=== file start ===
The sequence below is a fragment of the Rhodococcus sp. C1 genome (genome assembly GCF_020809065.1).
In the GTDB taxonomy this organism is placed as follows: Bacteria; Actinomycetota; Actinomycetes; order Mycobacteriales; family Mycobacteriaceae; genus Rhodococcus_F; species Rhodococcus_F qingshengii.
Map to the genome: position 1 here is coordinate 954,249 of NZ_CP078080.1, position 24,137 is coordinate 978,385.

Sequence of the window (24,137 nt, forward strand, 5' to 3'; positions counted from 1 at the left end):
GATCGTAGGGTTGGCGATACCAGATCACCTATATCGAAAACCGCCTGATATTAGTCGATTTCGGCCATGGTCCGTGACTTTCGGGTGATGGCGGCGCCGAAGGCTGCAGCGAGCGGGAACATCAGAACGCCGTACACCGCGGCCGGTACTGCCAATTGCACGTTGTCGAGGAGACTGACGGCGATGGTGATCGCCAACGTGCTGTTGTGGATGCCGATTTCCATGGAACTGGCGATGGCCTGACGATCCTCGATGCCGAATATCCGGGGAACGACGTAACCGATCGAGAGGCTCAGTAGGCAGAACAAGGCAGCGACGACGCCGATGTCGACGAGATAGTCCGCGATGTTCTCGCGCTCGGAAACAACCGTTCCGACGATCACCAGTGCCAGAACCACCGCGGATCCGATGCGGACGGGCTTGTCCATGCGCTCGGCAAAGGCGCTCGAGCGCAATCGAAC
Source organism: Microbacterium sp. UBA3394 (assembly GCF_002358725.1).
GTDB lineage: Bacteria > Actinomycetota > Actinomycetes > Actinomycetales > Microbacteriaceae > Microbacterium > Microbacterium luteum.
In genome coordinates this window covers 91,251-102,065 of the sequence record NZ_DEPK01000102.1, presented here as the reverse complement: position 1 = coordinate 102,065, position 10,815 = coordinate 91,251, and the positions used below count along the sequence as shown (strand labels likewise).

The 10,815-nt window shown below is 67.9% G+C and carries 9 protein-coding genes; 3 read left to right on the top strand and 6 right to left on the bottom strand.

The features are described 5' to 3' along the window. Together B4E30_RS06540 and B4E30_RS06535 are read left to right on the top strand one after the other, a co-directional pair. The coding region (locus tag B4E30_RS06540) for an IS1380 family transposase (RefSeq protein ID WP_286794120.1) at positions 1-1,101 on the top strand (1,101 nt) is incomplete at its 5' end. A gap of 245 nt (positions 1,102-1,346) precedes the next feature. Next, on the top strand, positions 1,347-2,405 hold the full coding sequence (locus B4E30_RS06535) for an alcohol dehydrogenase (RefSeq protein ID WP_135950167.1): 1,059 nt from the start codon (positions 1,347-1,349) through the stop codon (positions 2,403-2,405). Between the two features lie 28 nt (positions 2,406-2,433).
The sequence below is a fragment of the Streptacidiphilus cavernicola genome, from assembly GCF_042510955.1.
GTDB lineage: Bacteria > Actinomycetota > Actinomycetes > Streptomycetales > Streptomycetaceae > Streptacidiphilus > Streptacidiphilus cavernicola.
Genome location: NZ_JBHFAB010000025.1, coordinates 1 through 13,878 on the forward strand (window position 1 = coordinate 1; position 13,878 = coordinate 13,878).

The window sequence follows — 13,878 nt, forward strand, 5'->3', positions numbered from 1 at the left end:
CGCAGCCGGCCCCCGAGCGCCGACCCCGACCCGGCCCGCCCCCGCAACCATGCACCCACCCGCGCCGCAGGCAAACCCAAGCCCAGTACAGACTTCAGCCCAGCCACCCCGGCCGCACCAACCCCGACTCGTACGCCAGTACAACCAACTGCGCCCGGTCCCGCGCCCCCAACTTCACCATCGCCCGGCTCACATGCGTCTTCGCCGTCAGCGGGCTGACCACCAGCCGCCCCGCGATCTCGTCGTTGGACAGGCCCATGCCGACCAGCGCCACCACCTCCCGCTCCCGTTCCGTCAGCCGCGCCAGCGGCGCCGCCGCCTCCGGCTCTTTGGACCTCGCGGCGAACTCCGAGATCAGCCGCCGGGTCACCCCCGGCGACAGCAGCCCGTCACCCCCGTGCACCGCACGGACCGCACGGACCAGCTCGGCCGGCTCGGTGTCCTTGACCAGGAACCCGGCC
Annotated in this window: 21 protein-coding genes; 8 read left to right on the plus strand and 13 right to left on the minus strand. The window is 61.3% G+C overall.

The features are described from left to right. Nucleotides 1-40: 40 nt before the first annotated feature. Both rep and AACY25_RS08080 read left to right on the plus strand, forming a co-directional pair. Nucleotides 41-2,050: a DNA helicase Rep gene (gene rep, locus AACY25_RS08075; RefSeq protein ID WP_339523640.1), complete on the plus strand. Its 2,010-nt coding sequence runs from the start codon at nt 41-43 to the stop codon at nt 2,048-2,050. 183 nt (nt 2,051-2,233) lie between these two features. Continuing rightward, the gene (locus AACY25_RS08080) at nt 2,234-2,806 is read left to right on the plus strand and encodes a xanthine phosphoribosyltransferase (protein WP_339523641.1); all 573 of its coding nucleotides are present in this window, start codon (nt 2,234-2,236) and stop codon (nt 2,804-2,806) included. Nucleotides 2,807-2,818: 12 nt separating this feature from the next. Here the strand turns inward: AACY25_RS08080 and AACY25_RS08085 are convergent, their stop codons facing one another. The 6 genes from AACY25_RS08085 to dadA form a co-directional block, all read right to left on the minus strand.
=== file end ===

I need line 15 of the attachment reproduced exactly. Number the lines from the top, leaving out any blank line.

CGCAGCCGGCCCCCGAGCGCCGACCCCGACCCGGCCCGCCCCCGCAACCATGCACCCACCCGCGCCGCAGGCAAACCCAAGCCCAGTACAGACTTCAGCCCAGCCACCCCGGCCGCACCAACCCCGACTCGTACGCCAGTACAACCAACTGCGCCCGGTCCCGCGCCCCCAACTTCACCATCGCCCGGCTCACATGCGTCTTCGCCGTCAGCGGGCTGACCACCAGCCGCCCCGCGATCTCGTCGTTGGACAGGCCCATGCCGACCAGCGCCACCACCTCCCGCTCCCGTTCCGTCAGCCGCGCCAGCGGCGCCGCCGCCTCCGGCTCTTTGGACCTCGCGGCGAACTCCGAGATCAGCCGCCGGGTCACCCCCGGCGACAGCAGCCCGTCACCCCCGTGCACCGCACGGACCGCACGGACCAGCTCGGCCGGCTCGGTGTCCTTGACCAGGAACCCGGCC